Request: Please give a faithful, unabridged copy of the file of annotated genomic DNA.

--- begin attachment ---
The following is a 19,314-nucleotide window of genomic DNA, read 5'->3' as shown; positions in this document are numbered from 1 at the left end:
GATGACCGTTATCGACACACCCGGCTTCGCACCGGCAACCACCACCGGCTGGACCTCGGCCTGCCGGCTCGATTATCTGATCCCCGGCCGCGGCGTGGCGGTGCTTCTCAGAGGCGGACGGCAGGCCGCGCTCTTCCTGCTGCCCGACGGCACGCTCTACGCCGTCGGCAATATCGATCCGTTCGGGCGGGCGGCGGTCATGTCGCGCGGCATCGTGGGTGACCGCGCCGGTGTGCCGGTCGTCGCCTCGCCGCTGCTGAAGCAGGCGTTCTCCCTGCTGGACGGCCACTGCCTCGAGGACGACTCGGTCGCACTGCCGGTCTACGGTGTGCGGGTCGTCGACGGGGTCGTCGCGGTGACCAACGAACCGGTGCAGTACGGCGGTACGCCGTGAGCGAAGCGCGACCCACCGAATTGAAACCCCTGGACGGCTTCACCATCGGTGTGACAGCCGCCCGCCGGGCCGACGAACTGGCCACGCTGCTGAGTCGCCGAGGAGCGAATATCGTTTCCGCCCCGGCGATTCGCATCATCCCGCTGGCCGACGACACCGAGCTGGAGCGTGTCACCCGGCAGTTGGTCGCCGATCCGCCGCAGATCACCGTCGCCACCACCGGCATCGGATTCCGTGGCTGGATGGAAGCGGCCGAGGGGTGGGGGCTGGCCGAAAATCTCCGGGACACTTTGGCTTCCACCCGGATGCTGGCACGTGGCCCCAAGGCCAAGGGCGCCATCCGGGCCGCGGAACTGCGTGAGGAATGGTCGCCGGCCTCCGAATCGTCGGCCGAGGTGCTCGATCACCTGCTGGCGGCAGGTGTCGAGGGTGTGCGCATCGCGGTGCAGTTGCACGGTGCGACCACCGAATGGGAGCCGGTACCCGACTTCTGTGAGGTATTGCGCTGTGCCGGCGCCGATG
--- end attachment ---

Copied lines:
The following is a 19,314-nucleotide window of genomic DNA, read 5'->3' as shown; positions in this document are numbered from 1 at the left end:
GATGACCGTTATCGACACACCCGGCTTCGCACCGGCAACCACCACCGGCTGGACCTCGGCCTGCCGGCTCGATTATCTGATCCCCGGCCGCGGCGTGGCGGTGCTTCTCAGAGGCGGACGGCAGGCCGCGCTCTTCCTGCTGCCCGACGGCACGCTCTACGCCGTCGGCAATATCGATCCGTTCGGGCGGGCGGCGGTCATGTCGCGCGGCATCGTGGGTGACCGCGCCGGTGTGCCGGTCGTCGCCTCGCCGCTGCTGAAGCAGGCGTTCTCCCTGCTGGACGGCCACTGCCTCGAGGACGACTCGGTCGCACTGCCGGTCTACGGTGTGCGGGTCGTCGACGGGGTCGTCGCGGTGACCAACGAACCGGTGCAGTACGGCGGTACGCCGTGAGCGAAGCGCGACCCACCGAATTGAAACCCCTGGACGGCTTCACCATCGGTGTGACAGCCGCCCGCCGGGCCGACGAACTGGCCACGCTGCTGAGTCGCCGAGGAGCGAATATCGTTTCCGCCCCGGCGATTCGCATCATCCCGCTGGCCGACGACACCGAGCTGGAGCGTGTCACCCGGCAGTTGGTCGCCGATCCGCCGCAGATCACCGTCGCCACCACCGGCATCGGATTCCGTGGCTGGATGGAAGCGGCCGAGGGGTGGGGGCTGGCCGAAAATCTCCGGGACACTTTGGCTTCCACCCGGATGCTGGCACGTGGCCCCAAGGCCAAGGGCGCCATCCGGGCCGCGGAACTGCGTGAGGAATGGTCGCCGGCCTCCGAATCGTCGGCCGAGGTGCTCGATCACCTGCTGGCGGCAGGTGTCGAGGGTGTGCGCATCGCGGTGCAGTTGCACGGTGCGACCACCGAATGGGAGCCGGTACCCGACTTCTGTGAGGTATTGCGCTGTGCCGGCGCCGATG